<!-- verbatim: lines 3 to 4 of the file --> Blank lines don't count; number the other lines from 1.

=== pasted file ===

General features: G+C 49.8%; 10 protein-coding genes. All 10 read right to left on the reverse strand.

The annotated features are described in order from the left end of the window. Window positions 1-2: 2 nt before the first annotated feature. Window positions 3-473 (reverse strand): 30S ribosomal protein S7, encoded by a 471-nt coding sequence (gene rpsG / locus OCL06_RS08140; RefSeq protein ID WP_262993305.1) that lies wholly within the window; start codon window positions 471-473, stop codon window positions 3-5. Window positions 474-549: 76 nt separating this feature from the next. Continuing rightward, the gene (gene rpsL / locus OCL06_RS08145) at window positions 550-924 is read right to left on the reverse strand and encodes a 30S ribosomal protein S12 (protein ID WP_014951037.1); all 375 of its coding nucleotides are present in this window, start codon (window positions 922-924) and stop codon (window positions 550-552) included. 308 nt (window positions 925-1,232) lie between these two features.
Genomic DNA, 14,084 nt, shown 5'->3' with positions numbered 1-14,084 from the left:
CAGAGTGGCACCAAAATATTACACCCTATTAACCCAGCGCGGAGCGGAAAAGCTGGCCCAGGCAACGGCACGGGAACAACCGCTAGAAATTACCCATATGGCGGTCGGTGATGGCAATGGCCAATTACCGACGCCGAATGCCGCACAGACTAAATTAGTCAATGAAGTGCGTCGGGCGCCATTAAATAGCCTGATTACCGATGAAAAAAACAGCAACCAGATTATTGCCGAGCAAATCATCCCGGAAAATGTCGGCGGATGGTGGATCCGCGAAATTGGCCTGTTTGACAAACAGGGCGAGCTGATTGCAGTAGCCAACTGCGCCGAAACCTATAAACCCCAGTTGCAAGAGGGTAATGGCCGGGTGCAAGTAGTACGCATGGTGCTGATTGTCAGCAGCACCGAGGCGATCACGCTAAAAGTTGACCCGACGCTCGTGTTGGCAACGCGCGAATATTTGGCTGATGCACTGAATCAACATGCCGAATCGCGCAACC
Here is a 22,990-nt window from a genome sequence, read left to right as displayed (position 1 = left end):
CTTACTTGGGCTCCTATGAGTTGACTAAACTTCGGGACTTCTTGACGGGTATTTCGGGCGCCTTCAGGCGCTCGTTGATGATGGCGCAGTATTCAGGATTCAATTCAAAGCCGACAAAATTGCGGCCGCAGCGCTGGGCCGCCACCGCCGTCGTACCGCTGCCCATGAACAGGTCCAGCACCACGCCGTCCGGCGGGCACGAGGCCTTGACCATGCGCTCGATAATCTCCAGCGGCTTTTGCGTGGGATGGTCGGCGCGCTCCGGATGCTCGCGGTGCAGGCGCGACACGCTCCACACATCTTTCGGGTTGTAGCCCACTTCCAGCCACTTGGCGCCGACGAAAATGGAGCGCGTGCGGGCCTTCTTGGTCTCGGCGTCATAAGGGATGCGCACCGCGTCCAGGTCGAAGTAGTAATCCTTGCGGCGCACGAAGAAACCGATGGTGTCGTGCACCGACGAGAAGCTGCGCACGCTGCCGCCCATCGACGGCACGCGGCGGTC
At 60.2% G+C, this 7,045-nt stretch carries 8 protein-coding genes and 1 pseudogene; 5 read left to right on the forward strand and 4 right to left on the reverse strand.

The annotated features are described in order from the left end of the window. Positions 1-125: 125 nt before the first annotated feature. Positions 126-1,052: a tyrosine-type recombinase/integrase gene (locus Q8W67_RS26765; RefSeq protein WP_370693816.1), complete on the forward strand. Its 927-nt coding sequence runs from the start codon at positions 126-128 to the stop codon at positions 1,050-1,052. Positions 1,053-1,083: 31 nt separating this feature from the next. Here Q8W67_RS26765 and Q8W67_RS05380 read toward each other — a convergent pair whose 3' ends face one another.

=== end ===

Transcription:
Genomic DNA, 14,084 nt, shown 5'->3' with positions numbered 1-14,084 from the left:
CAGAGTGGCACCAAAATATTACACCCTATTAACCCAGCGCGGAGCGGAAAAGCTGGCCCAGGCAACGGCACGGGAACAACCGCTAGAAATTACCCATATGGCGGTCGGTGATGGCAATGGCCAATTACCGACGCCGAATGCCGCACAGACTAAATTAGTCAATGAAGTGCGTCGGGCGCCATTAAATAGCCTGATTACCGATGAAAAAAACAGCAACCAGATTATTGCCGAGCAAATCATCCCGGAAAATGTCGGCGGATGGTGGATCCGCGAAATTGGCCTGTTTGACAAACAGGGCGAGCTGATTGCAGTAGCCAACTGCGCCGAAACCTATAAACCCCAGTTGCAAGAGGGTAATGGCCGGGTGCAAGTAGTACGCATGGTGCTGATTGTCAGCAGCACCGAGGCGATCACGCTAAAAGTTGACCCGACGCTCGTGTTGGCAACGCGCGAATATTTGGCTGATGCACTGAATCAACATGCCGAATCGCGCAACC